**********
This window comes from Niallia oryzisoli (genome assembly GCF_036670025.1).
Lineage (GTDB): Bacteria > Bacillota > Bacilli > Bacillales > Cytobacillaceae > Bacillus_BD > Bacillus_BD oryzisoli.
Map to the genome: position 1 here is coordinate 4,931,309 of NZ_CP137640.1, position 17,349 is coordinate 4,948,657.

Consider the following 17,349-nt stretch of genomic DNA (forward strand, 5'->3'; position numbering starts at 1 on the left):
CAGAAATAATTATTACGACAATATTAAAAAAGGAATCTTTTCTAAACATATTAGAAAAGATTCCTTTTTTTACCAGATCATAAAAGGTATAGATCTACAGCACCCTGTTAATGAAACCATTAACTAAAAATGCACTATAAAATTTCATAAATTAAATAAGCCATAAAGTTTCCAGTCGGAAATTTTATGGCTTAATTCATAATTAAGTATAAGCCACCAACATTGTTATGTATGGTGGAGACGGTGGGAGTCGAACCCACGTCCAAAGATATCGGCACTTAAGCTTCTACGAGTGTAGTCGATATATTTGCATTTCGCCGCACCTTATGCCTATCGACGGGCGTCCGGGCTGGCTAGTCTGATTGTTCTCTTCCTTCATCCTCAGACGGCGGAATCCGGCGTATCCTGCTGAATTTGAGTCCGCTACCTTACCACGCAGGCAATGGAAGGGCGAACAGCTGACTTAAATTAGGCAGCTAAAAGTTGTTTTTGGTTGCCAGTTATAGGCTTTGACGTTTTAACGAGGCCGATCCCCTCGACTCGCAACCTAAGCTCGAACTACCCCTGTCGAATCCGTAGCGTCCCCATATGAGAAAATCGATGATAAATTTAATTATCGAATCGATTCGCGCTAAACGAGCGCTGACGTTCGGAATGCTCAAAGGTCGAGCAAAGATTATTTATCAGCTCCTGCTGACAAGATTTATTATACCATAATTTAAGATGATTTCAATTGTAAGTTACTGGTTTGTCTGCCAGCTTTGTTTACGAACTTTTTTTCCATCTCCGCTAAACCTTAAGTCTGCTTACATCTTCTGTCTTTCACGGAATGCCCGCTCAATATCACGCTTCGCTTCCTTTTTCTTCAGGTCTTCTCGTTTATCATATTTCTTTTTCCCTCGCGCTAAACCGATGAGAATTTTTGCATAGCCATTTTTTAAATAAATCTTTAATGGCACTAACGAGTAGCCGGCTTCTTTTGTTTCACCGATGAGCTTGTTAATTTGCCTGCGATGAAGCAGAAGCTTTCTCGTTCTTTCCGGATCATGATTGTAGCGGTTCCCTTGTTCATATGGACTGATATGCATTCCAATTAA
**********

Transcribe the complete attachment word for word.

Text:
This window comes from Niallia oryzisoli (genome assembly GCF_036670025.1).
Lineage (GTDB): Bacteria > Bacillota > Bacilli > Bacillales > Cytobacillaceae > Bacillus_BD > Bacillus_BD oryzisoli.
Map to the genome: position 1 here is coordinate 4,931,309 of NZ_CP137640.1, position 17,349 is coordinate 4,948,657.

Consider the following 17,349-nt stretch of genomic DNA (forward strand, 5'->3'; position numbering starts at 1 on the left):
CAGAAATAATTATTACGACAATATTAAAAAAGGAATCTTTTCTAAACATATTAGAAAAGATTCCTTTTTTTACCAGATCATAAAAGGTATAGATCTACAGCACCCTGTTAATGAAACCATTAACTAAAAATGCACTATAAAATTTCATAAATTAAATAAGCCATAAAGTTTCCAGTCGGAAATTTTATGGCTTAATTCATAATTAAGTATAAGCCACCAACATTGTTATGTATGGTGGAGACGGTGGGAGTCGAACCCACGTCCAAAGATATCGGCACTTAAGCTTCTACGAGTGTAGTCGATATATTTGCATTTCGCCGCACCTTATGCCTATCGACGGGCGTCCGGGCTGGCTAGTCTGATTGTTCTCTTCCTTCATCCTCAGACGGCGGAATCCGGCGTATCCTGCTGAATTTGAGTCCGCTACCTTACCACGCAGGCAATGGAAGGGCGAACAGCTGACTTAAATTAGGCAGCTAAAAGTTGTTTTTGGTTGCCAGTTATAGGCTTTGACGTTTTAACGAGGCCGATCCCCTCGACTCGCAACCTAAGCTCGAACTACCCCTGTCGAATCCGTAGCGTCCCCATATGAGAAAATCGATGATAAATTTAATTATCGAATCGATTCGCGCTAAACGAGCGCTGACGTTCGGAATGCTCAAAGGTCGAGCAAAGATTATTTATCAGCTCCTGCTGACAAGATTTATTATACCATAATTTAAGATGATTTCAATTGTAAGTTACTGGTTTGTCTGCCAGCTTTGTTTACGAACTTTTTTTCCATCTCCGCTAAACCTTAAGTCTGCTTACATCTTCTGTCTTTCACGGAATGCCCGCTCAATATCACGCTTCGCTTCCTTTTTCTTCAGGTCTTCTCGTTTATCATATTTCTTTTTCCCTCGCGCTAAACCGATGAGAATTTTTGCATAGCCATTTTTTAAATAAATCTTTAATGGCACTAACGAGTAGCCGGCTTCTTTTGTTTCACCGATGAGCTTGTTAATTTGCCTGCGATGAAGCAGAAGCTTTCTCGTTCTTTCCGGATCATGATTGTAGCGGTTCCCTTGTTCATATGGACTGATATGCATTCCAATTAA